I then tried the slot machines for a few rolls and noted that the payouts were higher than I expected. This sent me into a multi-hour project of figuring out the actual odds. The slot uses 9 symbols ($ sign, one bar, two bars, three bars, apple, cherry, lemon, lime, plum) in three positions, for a total of 729 combinations. Each roll costs $25. Getting three separate symbols (504 total combinations) results in $0. Getting two symbols of one type and one of another (216 combination) pays off 68.98% of the time and pays $0 the rest of the time. There's not a lot of logic to the payoffs. The highest is $7,290 for $-$-$, but the lowest is a measly $10 for 3 cherries.
It took a long time to record the payoffs for hundreds of combinations, but that's how dedicated I am to statistics.
I recorded the payoff for each combination and determined that if the odds of each symbol coming up in each slot are truly random (1/9), the average payoff per $25 spent is $73.84. As good as that sounds, even if you hold down the ENTER key on the screen, it takes about 3 seconds for each roll. If you make an average of $50 per roll, it would take about 10 minutes to make $10,000. I held down the key for 10 minutes, and that's about how much I made. Of course, I'd made a lot more in the hours I spent recording the payoffs and calculating the odds in the first place. I got kicked out of the Zivije casino after I won about $130,000, but I continued the experiment on the next planet and had turned my initial $61,000 to over $240,000 before I was ready to stop. So the good news is that if I run out of funds, I can always visit a casino and hold down the ENTER key for a while. The bad news is that if all casinos have similar limits, it's not going to get me a ship anytime soon.
At least guards didn't attack me.
When I was done on Zivije, I headed for the starport and hopped a ship for the next planet, Inthe, which actually has some Ancients ruins. As I arrived, the customs folks stripped me of my guns, which is the norm upon arriving at planets (apparently, a character with high "Stealth" can smuggle them through). This made it all the more startling that I immediately found myself in combat as I exited the terminal.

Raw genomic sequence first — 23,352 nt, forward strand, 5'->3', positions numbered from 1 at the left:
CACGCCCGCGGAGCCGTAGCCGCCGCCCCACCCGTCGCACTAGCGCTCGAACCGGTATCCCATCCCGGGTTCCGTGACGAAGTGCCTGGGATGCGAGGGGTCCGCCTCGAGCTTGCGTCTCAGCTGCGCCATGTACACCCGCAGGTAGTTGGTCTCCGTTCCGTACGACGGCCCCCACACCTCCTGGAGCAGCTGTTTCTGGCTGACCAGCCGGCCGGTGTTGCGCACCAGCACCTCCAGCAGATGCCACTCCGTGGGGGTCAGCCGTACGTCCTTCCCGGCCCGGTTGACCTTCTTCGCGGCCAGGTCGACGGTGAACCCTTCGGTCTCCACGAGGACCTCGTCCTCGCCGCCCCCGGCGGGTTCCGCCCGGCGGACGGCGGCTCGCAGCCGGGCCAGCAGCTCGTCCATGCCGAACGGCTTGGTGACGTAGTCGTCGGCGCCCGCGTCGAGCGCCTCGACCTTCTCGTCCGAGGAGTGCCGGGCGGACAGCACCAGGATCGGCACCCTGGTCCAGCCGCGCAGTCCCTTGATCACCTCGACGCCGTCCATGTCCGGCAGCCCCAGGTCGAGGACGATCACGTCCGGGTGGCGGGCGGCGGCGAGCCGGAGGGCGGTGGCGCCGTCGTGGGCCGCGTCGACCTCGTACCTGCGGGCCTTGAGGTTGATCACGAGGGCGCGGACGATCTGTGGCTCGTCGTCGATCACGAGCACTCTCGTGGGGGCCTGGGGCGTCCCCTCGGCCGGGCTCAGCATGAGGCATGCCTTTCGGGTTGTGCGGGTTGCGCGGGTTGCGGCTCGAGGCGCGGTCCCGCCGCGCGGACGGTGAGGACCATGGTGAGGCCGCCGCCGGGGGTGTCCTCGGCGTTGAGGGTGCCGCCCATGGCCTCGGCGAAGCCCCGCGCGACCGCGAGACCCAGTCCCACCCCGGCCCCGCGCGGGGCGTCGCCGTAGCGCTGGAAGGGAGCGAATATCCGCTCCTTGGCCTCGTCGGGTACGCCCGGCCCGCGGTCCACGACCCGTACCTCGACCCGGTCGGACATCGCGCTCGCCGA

I thought combat was confusing in the first MegaTraveller. Here, I had no idea at all what was happening. My 4 non-lead characters acted independently and had soon run off the map chasing their opponents. I had no idea who the opponents were. As my lead character figured out what was happening and gave chase, it looked like my characters were shooting despite not having their guns. I kept hearing what sounded like death screams and hoped they weren't from my own people. Within a few seconds, combat seemed to be over. Three NPC bodies were strewn on the ground. How did I kill them? Did Highway defeat them all with his sword?
Maybe this explains why I was attacked.
Whatever the case, I was able to loot guns from all three of them. My first thought was to keep them and use them while still on the planet, then sell them before I jumped ship for the next place. But it turned out they were all out of ammo, and the weapons shop didn't sell the type of ammo they used. I ended up selling them and just buying everyone melee weapons.
It's nice to know that swords are relevant in the distant future.
We were on the planet to visit the ruins, so we rented a "grav vehicle" and headed out to the surface. I spent some time freely exploring (allowing myself to reload afterwards) just to get a sense of the size of the planet. This one appears to be about 10 screens east-west and maybe 8 north-south. I don't know if they're all the same size. Working across the surface systematically, I found three other cities-Kuurim, Udur, and Iracka--before finding the Ancients site outside Udur.
Roaming the surface of a planet.
As I entered the ruins, having to pay 30 credits to do so, some text screens related that the site consists of a number of staircases that lead to "nowhere." As we ascended one, we were teleported to an unexplored section of the ruins.